Anyway, last Thursday saw me heading down to London for an overnight stay in preparation for speaking at the pre AAIC conference (Alzheimers Association International Conference). The event was described as:

“This pre-AAIC one day conference brings together delegates from different countries to discuss how persons with dementia and their care partners can become a more essential part of research processes. Following a successful event last year in Toronto we invite UK and international guests, to come together in London share examples of successful involvement in dementia, towards bringing common understanding of the emerging science of patient involvement. This inclusive meeting will allow anyone wishing to share their experiences of patient involvement in research through the interactive sessions.”

It was nice having an afternoon train, as it meant I could just catch the village bus into town and then amble to the train station. It was a nice warm day, no hot sunshine, no rain, perfect. Finally managed to get a piccie of the poppy field I’ve been passing for weeks and never managed – not very good, but the red says it’s poppies.

Sadly, once again, I had the misfortune of being on a Virgin train equipped with grumpy crew. I always thought Virgin to be a happy lot in days gone by either that, or I’ve been very unlucky two journeys running. Maybe it had something to do with the ‘borrowed’ train, with no working wifi, or maybe the rubbish tea they serve………….🤔

Anyway I got to London on time and I’d decided to walk to the hotel near Russell Square as it was quite warm and I thought the tube would be chaotic as it was nearing rush hour. It seemed simple enough on my walking map, and I had my app switched on as well.
Goodness knows what happened, but I veered off route……..and then got lost😳. I walked round in circles for a while and then just stopped to work out what to do. I looked around me and realised I was near my publishers. Me and Sarah had been there a few weeks ago and I must have been making my way there😱. I decided to reset my app and head back to Euston Road and start again………….

I soon realised that instead of going straight I’d gone right ……..big mistake.
Anyway, I found the hotel and had a cuppa in my room so everything in the world looked fine again. I then had to go out and find the venue for the morning which turned out to be much simpler. On the way back I ventured into Russell Square to sit for a while out of the way of the hustle and bustle and took a couple of photos….

More on the actual Conference tomorrow.


Annual Meeting of Join Dementia Research…..

Yesterday saw me trundling down to London for the annual meeting of Join Dementia Research Champions. I hadn’t had a very good week so far so I was hoping my head was going to behave in order to get me there with minimum stress as it was a venue I hadn’t been to before.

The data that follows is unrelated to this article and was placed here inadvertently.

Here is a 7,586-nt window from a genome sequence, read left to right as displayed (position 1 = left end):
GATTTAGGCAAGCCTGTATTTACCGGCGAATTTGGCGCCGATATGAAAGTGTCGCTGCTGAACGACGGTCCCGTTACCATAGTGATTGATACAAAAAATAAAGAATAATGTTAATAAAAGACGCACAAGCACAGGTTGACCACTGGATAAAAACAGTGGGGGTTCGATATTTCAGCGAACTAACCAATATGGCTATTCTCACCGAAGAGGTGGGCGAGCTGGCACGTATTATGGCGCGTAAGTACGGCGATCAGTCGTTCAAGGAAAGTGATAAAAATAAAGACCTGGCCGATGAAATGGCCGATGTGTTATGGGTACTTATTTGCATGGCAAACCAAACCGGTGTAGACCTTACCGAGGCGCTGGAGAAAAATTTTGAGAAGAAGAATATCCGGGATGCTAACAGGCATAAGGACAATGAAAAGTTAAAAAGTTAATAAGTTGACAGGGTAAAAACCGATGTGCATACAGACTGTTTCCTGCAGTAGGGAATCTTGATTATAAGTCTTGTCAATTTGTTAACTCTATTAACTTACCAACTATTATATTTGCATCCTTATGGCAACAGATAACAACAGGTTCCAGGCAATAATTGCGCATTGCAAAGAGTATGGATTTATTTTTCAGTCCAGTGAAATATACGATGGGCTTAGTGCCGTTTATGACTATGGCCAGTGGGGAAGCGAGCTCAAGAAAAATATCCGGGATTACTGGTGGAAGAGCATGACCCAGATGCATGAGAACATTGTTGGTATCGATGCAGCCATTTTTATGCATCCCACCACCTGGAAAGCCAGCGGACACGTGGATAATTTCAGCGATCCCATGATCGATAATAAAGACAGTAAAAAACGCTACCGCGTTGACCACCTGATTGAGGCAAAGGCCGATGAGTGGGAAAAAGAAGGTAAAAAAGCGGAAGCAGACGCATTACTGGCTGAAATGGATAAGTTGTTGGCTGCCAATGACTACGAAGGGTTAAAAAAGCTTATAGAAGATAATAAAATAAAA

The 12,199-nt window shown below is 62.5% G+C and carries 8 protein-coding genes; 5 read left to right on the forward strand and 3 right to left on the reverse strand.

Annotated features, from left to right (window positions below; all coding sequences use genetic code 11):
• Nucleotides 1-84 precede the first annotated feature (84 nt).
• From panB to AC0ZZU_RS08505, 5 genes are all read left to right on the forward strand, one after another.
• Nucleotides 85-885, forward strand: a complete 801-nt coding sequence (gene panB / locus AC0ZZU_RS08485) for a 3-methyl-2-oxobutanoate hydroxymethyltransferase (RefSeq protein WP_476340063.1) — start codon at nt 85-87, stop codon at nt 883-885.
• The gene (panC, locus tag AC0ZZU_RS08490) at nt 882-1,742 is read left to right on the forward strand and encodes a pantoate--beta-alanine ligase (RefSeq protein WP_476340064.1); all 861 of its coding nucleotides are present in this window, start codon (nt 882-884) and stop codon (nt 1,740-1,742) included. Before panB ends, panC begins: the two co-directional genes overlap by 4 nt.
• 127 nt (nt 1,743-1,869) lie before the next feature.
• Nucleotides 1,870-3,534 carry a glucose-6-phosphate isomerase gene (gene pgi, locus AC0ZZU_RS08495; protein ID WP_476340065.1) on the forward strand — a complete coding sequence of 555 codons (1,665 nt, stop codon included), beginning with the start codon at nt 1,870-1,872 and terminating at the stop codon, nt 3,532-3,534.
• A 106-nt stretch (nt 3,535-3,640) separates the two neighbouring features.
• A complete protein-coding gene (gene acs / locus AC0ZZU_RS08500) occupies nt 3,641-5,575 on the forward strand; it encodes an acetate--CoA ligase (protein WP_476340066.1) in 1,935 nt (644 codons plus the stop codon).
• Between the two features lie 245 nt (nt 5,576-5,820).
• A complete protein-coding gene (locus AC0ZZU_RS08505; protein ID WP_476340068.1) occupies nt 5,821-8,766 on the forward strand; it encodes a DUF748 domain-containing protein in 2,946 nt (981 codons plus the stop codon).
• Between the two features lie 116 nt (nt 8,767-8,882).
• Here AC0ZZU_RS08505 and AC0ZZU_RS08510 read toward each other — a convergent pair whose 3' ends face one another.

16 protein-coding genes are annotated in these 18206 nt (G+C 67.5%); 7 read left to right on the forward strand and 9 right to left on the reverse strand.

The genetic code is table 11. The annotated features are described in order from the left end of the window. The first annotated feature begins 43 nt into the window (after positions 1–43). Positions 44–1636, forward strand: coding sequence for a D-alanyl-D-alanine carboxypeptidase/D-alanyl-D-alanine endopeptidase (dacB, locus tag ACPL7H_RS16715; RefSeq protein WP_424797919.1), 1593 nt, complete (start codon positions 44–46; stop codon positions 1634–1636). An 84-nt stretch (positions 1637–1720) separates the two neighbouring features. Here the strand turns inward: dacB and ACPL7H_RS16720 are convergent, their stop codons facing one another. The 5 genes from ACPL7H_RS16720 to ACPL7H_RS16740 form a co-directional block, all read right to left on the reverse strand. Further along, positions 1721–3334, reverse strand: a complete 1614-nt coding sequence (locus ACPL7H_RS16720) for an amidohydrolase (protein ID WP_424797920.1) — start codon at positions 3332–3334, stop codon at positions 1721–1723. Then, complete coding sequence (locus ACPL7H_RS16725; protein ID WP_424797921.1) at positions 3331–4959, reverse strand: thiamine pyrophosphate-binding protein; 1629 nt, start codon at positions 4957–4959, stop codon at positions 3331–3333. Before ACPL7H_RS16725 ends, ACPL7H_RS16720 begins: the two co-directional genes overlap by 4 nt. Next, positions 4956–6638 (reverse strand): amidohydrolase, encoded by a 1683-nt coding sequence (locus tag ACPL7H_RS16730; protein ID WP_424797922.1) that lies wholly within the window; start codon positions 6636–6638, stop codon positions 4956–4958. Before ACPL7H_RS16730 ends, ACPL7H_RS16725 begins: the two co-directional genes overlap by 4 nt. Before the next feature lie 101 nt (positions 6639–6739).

It was due to be mega hot down south, but I found myself needing a jacket at it was an early start and the temperature was only 12 up north…….🙄

The meeting was due to start at 10.30 so it was silly o’clock start and a very misty hazy morning. But the taxi man was nice and early so the day started off well.
The first train got me to Hull fine and then I realised I was on a Virgin train instead of my favourite Hull Trains due to the time I was travelling. Virgin staff aren’t as friendly as Hull trains staff and sure enough, an unsmiley faced grumpy man appeared for the tickets. I know it was early but a smiley face would have made him and me feel so much better.
The other downside of Virgin trains is that, unlike Hull trains, they don’t serve Yorkshire tea………..unsmiley staff and no Yorkshire tea 😱 so they have little chance of any brownie points.

As we headed towards Doncaster the sun was desperately trying to make an appearance,to cheer everyone up but it was struggling……

I kept being too slow to take pictures of the lovely poppy fields we kept passing😩

Once we got there, I made my way outside but immediately found I’d forgotten my pink ear plugs as I didn’t have my usual coat so walked with one finger in my ear and walking app in the other…🙄

Anyway, I found the hotel and found the room and got my cuppa tea. Andrew Rutherford was there along with the lovely Hilary Doxford.

There were twelve of us from different regions in the country which was very disappointing as there are 40 people nationwide, but the usual restructure of the organisation had left people lethargic so hopefully after today, people will have renewed energy to get everyone back on board.

We eventually sat in a circle and started off by having to do some colouring in…..😳 there were various cars depicting various circumstances and we had to say where we were with JDR by colouring in a car……

We went round, introducing ourselves.

I said I feel isolated and not part of a team. But from a personal perspective, I feel like I’m racing along in my region and elsewhere. Everyone else said very similar things and there were some very consistent themes.

So the 2 major themes of the day to discuss were:
Improving the volunteer experience and growing the JDR community

Volunteering experience –
How do we build a community of JDR champions across public patients and the NHS. We said how we need to get healthcare professionals to become champions and I suggested them having to team up with a person with dementia to get more of us involved.It always works so well when I do that as it makes people with dementia less fearful if another person with dementia is talking to them alongside healthcare professionals.